You know how it is; you've bought the new Oasis CD and your new linen suit has been featured in the latest edition of that GQ magazine and, like James Brown, 'you feel good!' when suddenly it happens. "How did you get into Computing?" some surly oik asks...

Well, nowadays, of course, it's all about educational background and qualifications. Have you got a CNE or a DSO and bar? What are you man management skills? Give me a ballpark and let's run it up the flagpole and see if anybody salutes; toss it off the pier and see if it floats, get your people to talk to my people and we'll discuss it off-line, eh? Back then though, when a striped tank top was a valid fashion statement, it was all about interview technique. Or, to be more blunt, were you able to sit in front of someone for an hour without appearing to be a complete plank.

Me? Well, believing my future to lay in high finance, I got my first ever job because the manager of one of the then smaller banks to which I'd applied (who still like to YES?) was as a fanatical West Ham supporter as I was. By the time the interview had finished we had discussed the vagaries of Harry Redknapp's wing play, the positional brilliance of Bobby Moore and, just briefly, the benefits of the staff pension fund. I started the following Monday and my Grade 5 CSE in Accounts was never mentioned.

Following three years of lunacy and tedium, some fascinating stories - including one about ex-Eastender's actor Billy Murray that will cost you at least a pint - and a historical conversion to decimal coinage, I was ready to move up the career ladder. Deciding my future did not lay as a Branch Manager, I scanned the local papers until I spotted an interesting advertisement. 'EARN £££'s' it said. Of course, now I would chuckle quietly to myself and carry on through to the back page but back then, being naive and weighed down by the expectation of getting my shoulder length hair cut to attend an Assistant Manager's course, I rung the number.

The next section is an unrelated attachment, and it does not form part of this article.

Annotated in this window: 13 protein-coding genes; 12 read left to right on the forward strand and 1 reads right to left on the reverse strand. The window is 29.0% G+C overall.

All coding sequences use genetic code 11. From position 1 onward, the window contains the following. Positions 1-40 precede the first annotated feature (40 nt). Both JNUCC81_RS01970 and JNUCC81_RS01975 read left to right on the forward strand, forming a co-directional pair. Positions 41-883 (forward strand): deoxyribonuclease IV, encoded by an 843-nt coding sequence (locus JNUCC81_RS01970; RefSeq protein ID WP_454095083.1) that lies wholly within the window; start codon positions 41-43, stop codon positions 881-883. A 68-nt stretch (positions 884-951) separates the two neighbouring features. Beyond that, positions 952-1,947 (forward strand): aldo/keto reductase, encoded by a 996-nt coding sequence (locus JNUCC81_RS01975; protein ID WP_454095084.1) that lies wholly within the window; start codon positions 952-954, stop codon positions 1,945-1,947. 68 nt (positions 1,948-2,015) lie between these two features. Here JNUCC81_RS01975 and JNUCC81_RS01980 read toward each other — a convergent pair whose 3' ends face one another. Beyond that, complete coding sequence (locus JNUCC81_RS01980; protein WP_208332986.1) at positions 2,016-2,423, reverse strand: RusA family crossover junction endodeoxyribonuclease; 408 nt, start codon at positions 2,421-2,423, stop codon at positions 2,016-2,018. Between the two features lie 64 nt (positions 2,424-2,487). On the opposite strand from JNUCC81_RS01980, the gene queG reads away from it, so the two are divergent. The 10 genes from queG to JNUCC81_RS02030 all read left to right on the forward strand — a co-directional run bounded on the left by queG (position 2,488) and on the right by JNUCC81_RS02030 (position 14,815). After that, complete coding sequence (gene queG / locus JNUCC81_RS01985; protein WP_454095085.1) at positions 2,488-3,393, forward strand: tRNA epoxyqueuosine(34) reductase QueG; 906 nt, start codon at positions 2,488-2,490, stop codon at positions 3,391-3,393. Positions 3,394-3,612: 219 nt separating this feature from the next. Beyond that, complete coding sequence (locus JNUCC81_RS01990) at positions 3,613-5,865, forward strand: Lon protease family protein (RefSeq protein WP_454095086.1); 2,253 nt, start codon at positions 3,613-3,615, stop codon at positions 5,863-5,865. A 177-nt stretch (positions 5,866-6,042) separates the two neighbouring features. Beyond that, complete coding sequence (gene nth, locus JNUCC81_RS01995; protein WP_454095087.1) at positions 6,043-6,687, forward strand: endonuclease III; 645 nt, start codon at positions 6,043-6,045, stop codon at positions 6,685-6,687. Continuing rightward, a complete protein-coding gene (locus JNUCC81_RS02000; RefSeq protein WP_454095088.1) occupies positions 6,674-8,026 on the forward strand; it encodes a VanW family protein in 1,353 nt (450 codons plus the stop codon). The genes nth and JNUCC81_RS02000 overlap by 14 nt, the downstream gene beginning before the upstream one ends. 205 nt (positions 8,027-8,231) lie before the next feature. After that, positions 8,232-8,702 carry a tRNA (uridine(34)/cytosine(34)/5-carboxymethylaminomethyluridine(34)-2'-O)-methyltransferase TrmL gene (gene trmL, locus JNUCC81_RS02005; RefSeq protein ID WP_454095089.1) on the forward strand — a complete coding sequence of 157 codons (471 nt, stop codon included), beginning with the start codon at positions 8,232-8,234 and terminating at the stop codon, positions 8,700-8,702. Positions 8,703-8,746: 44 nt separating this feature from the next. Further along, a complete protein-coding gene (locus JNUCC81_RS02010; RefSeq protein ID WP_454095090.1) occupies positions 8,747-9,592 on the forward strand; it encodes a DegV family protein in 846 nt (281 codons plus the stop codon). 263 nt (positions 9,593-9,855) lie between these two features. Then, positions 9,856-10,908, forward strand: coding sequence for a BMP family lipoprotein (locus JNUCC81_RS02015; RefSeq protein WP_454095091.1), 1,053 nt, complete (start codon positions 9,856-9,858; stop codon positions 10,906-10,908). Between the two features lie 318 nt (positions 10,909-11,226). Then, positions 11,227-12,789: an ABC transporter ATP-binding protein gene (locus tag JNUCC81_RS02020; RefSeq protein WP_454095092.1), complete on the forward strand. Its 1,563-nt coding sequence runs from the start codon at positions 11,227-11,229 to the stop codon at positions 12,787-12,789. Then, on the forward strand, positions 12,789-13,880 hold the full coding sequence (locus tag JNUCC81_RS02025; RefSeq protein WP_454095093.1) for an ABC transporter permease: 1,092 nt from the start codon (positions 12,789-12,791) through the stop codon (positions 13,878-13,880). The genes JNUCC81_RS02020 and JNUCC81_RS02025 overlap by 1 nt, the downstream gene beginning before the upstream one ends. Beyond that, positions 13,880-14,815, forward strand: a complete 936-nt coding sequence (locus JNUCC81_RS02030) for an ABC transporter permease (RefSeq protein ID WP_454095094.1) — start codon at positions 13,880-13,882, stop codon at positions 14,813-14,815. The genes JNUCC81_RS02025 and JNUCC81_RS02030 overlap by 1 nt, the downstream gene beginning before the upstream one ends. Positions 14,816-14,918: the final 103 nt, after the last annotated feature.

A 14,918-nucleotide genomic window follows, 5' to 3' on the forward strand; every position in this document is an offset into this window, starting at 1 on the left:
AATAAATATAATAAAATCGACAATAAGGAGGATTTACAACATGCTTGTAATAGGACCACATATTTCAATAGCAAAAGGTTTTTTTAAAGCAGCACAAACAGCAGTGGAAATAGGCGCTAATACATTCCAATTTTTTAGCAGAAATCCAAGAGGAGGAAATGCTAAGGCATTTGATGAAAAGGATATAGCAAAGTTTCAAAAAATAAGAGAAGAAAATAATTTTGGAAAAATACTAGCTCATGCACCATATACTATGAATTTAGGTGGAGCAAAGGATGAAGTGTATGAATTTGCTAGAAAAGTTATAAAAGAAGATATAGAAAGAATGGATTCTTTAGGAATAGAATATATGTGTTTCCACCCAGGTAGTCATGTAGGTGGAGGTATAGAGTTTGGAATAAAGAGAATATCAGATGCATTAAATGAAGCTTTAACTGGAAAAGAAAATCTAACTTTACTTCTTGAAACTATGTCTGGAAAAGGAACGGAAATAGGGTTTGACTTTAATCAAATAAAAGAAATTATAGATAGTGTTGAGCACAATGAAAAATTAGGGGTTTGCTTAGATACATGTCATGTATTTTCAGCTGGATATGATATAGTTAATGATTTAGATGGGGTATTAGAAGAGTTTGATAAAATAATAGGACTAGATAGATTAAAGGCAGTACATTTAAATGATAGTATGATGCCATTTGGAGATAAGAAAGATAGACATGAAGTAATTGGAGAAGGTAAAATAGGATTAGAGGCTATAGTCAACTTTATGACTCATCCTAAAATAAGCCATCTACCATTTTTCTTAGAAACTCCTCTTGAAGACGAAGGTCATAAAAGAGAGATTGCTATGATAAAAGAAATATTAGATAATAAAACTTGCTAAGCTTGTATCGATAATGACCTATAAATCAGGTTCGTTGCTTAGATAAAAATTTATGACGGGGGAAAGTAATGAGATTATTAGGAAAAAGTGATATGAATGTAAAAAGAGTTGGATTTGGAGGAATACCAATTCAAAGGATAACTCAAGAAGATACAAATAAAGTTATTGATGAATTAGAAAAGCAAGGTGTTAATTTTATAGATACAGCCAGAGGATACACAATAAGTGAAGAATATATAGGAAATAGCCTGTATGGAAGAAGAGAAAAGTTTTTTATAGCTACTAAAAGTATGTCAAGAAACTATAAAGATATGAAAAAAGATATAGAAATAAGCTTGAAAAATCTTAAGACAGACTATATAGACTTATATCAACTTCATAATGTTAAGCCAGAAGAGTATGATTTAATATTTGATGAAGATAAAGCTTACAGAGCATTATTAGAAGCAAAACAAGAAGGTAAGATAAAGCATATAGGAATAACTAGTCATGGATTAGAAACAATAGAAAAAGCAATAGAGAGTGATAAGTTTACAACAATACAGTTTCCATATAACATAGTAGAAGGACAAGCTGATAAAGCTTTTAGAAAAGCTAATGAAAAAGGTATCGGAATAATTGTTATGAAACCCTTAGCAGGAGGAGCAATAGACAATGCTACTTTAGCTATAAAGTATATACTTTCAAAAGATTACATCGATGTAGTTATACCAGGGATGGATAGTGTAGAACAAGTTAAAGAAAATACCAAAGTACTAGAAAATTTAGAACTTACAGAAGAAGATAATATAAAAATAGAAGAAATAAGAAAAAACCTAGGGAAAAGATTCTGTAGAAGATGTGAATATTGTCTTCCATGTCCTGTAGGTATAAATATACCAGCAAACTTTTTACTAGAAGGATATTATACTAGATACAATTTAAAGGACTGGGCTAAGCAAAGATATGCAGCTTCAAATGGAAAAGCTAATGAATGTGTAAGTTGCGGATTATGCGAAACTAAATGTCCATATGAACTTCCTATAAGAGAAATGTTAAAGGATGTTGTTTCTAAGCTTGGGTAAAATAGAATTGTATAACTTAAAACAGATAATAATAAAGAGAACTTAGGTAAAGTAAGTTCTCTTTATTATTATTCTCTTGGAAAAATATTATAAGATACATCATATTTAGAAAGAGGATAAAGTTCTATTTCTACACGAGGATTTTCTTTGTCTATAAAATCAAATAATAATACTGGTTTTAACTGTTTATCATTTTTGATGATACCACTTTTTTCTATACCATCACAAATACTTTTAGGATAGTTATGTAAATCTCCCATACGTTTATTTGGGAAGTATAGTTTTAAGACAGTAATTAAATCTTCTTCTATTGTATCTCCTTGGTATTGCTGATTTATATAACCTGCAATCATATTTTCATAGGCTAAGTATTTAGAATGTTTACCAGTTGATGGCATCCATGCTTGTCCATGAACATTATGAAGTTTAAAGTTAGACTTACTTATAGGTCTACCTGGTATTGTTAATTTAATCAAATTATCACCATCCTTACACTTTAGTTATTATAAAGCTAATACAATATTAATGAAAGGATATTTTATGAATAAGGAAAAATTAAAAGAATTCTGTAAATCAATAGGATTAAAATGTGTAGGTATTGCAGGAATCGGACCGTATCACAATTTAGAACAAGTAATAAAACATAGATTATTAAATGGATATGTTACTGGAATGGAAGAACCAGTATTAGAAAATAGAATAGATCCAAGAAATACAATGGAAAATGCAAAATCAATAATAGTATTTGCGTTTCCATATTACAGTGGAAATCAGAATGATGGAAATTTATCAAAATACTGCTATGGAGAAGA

An interview was arranged at a motel in Essex, so I polished my Mark 1 Cortina and dressed smartly for the occasion, selecting a brown patterned tank top to match my brown silk kipper tie and two-tone tonic strides. I paused only to check the cut of my dogtooth flecked jacket and adjust the high waist of my flared loons and set off.

What I hadn't realised then was that the whole scenario of interview meet and greet had been carefully prepared for each prospective interviewee. I passed the first stage of the test, I assume, as I knew enough to park the car, and, not knowing where to go in the motel, inquired at the reception desk for my contact. I discovered later that someone in the lobby was on hand to see how I purported myself while waiting and if I revealed any irritating habits or a preponderancy to pick my nose. After about 20 minutes, the receptionist called me over and asked me to go to Room 312. I then successfully completed what I assume was the next part of the 'test' by finding the room without recourse to a Sherpa or a Michelin road map. Unfortunately, that was my last successful move of the afternoon though for, rather like the aforementioned Harry Redknapp following an amazing foray through the Leeds defence, I was about to end up in an untidy heap in the North Bank after being tackled by Norman Hunter.

I arrived at the door to the room and knocked. There was no answer. I knocked again and then tried the handle. It was stuck, I waggled the door handle and pushed harder. I put my shoulder to it. I stepped back and shoulder barged it - just as an irate man opened the door allowing me to topple into the room, trip over my 18" flares and fall stack heeled shoes over long greasy hair, arms flailing like a windmill, over the threshold of the door and onto my knees.